Fine Arts Diversity Committee funding supports 11 student projects for 18-19 academic year

Wednesday, February 19, 2020
The Barmaid (Chang Liu) sings to Charley (Holden Madagame). Composer Keith Allegretti conducts. Photo by Logan Smith.

The Barmaid (Chang Liu) sings to Charley (Holden Madagame). Composer Keith Allegretti conducts. Photo by Logan Smith.

In the 2018-2019 academic year, the Fine Arts Diversity Committee approved funding for 11 student projects as part of its Guest Artist Initiative program. The program provides funding for student and faculty projects that support the inclusion and diversity goals of the college.

In 2015 the FADC launched the Guest Artist Initiative, funded through dedicated funds from the Provost’s Office, to encourage cross-college collaboration on diversity and inclusion through sponsorship of distinguished visitors to the UT campus and College of Fine Arts. In 2017, the committee expanded the program and opened funding up to student proposals as well.

Learn more about the student projects that received funding from the Guest Artist Initiative:

  • Jose Martinez, a graduate student in the Butler School of Music received funding for his newly created concert series, “Stack Overflow.” C3 (Colombian Composers Collective), an emerging collective of six Colombian composers currently based in the U.S., visited Austin for a residency and composed six new original works for the concert series in September.
     
  • Keith Allegretti, a composition graduate student in Butler School of Music, received funding for a performance of his chamber opera Good Country. The grant allowed the production to bring in guest artist Holden Madagame to Austin from Berlin, Germany in April for a performance of Good Country as part of the 2019 Cohen New Works Festival.
     
  • Laura Baglereau and Khristián Mendez-Aguirre, graduate students in Performance as Public Practice in the Department of Theatre and Dance, received funding for a production of The Tempest. The production concept, which focused on gentrification in East Austin, aimed to examine power relations in the rehearsal room and to consider the role Shakespeare plays in upholding hegemonic power in the 21st century.
     
  • Adraint Bereal, a senior in the Department of Design, received funding for a photography project that explores the voices of black men on campus through interviews and by capturing the moments of their expressions through film and photography.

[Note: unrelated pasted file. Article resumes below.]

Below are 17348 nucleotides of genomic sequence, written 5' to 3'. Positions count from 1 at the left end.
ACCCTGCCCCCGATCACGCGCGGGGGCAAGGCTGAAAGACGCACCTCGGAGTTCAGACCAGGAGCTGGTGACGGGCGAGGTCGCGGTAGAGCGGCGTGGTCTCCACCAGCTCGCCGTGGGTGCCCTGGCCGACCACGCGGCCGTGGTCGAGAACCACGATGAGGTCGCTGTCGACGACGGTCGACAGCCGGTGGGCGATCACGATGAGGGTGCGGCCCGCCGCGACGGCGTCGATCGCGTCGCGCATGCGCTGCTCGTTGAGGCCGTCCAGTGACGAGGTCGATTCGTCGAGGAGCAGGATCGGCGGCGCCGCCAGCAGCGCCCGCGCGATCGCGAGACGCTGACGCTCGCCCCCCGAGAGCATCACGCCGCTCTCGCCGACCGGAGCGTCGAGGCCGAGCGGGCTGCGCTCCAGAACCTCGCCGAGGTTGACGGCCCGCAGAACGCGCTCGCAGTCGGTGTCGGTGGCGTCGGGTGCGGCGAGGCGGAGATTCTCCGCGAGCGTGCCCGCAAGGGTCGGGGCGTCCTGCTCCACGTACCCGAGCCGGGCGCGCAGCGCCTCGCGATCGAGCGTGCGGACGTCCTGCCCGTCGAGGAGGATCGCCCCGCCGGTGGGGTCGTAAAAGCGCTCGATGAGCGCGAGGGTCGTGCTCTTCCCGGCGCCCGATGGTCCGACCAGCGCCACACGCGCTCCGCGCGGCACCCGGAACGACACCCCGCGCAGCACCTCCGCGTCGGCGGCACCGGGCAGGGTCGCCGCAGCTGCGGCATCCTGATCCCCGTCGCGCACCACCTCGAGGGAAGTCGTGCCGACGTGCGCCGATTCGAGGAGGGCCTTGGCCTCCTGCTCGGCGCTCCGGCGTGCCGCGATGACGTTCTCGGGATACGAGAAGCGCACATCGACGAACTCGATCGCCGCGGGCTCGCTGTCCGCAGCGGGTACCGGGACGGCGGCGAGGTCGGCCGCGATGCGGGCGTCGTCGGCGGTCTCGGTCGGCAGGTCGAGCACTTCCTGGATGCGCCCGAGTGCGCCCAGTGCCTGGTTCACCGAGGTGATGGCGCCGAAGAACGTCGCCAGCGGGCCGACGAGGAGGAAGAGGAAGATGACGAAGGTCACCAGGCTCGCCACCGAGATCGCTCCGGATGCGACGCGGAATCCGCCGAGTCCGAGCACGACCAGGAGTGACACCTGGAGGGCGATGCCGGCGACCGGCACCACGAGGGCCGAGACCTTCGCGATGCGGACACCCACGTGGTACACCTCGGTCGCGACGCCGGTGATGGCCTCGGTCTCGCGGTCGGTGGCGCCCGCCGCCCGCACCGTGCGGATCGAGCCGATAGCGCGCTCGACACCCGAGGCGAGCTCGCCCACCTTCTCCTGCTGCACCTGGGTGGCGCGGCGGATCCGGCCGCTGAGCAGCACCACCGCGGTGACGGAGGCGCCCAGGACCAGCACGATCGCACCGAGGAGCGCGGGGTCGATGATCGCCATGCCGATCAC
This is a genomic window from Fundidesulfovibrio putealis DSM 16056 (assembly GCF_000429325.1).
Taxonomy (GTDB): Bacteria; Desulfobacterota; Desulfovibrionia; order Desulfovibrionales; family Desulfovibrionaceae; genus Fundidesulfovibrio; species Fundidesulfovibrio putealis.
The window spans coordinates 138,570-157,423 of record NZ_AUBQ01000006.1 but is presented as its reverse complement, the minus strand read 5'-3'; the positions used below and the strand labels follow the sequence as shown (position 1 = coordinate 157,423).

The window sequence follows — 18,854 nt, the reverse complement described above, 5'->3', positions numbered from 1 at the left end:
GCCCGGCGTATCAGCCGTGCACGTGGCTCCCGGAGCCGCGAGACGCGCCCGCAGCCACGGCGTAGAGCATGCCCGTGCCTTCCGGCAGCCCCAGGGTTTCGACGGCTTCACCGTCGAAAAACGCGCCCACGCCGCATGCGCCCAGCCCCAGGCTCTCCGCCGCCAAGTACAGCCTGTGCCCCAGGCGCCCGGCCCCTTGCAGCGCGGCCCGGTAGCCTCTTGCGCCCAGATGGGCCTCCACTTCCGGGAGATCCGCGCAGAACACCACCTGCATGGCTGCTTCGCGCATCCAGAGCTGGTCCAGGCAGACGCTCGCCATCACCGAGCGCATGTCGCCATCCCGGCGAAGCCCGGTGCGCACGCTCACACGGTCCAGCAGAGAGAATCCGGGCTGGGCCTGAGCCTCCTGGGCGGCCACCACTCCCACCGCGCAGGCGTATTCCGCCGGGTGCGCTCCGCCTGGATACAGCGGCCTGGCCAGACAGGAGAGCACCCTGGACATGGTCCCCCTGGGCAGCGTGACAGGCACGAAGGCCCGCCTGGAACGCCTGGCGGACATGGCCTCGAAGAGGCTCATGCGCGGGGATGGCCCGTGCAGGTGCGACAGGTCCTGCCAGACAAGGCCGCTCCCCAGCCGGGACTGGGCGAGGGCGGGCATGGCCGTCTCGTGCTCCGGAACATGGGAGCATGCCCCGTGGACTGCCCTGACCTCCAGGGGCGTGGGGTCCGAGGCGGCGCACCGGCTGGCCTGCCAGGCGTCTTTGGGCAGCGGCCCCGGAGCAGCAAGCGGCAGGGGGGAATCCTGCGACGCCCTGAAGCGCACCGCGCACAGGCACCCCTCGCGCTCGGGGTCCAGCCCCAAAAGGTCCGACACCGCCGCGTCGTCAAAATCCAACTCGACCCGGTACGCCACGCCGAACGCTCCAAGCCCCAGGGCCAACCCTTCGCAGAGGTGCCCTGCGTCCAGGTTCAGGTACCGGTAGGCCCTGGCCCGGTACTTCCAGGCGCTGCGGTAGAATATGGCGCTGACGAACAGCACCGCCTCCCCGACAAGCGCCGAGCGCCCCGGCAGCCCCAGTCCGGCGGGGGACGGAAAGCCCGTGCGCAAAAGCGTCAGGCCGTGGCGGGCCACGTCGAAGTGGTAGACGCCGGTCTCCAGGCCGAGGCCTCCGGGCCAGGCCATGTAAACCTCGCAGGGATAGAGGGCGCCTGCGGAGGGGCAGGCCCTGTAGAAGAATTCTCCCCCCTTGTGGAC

• Rebecca East, a Theatre Studies student in the Department of Theatre and Dance, received funding to direct a production of Patrick Shaw’s play Hamlettes.
     
  • Jessica Pena Torres, a graduate student in Performance as Public Practice in the Department of Theatre and Dance, received funding for her project “Noche Latina,” an event on Cinco de May hosted by the Latinx Theatre Initiative to educate audiences (both Latinx and non-Latinx) about the Batalla de Puebla, Latinx theatre and dance and cultural traditions.
     
  • Jeanelle Ramirez, a graduate student in Ethnomusicology in the Butler School of Music, received funding for her project “Future Traditions” a multimedia piece centered around traditional Latin American music and dance practices and their intersections with technology.
     
  • Mason Rosenthal, a graduate student in Performance as Public Practice in the Department of Theatre and Dance, received funding for his project “Tent (Skin),” an interdisciplinary, autobiographical performance piece that addresses mental health, with the goal of destigmatizing conversations around mental illness.
     
  • Ally Tufenkjan, a graduate student in Drama for Youth and Communities in the Department of Theatre and Dance, received funding for “Mr Burns: Future of Sustainability,” a community engagement symposium tied to the fall 2018 theatrical production of Mr. Burns: A Post-Electric Play.
     
  • Sarah Lahasky, a graduate student in Ethnomusicology in the Butler School of Music, received funding for her project “World Music Guest Artists” to invite guest musicians to her course MUS 303M, Introduction to Music in World Culture, to perform and discuss the Javanese gamelan, South Korean sanjo, Taiwanese Aboriginal flute-playing, North Indian Classical Hindustani music and South Indian dance styles, Middle Eastern improvisatory styles, East African lamellophone traditions and popular folk music from the Andean region of South America.
     
  • Jesse Quezada and Christian Leal, both Dance students in the Department of Theatre and Dance, received funding for their project “Hip-Hop Internship.”
     

Interested in applying for funding?


FADC accepts proposals from students and faculty on a rolling basis, with up to $1,000 available for each proposal submitted. Faculty/staff proposals involving collaboration between multiple departments/units may be funded up to an additional $1,000 for the project (for a $2,000 total maximum). Faculty/staff proposals must be submitted at least eight weeks before the proposed residency with complete information, and student proposals with complete information must be submitted at least four weeks before the proposed project.

Application for Faculty/Staff requesting funding for guest artist(s)
Application for Students requesting funding for student project(s)
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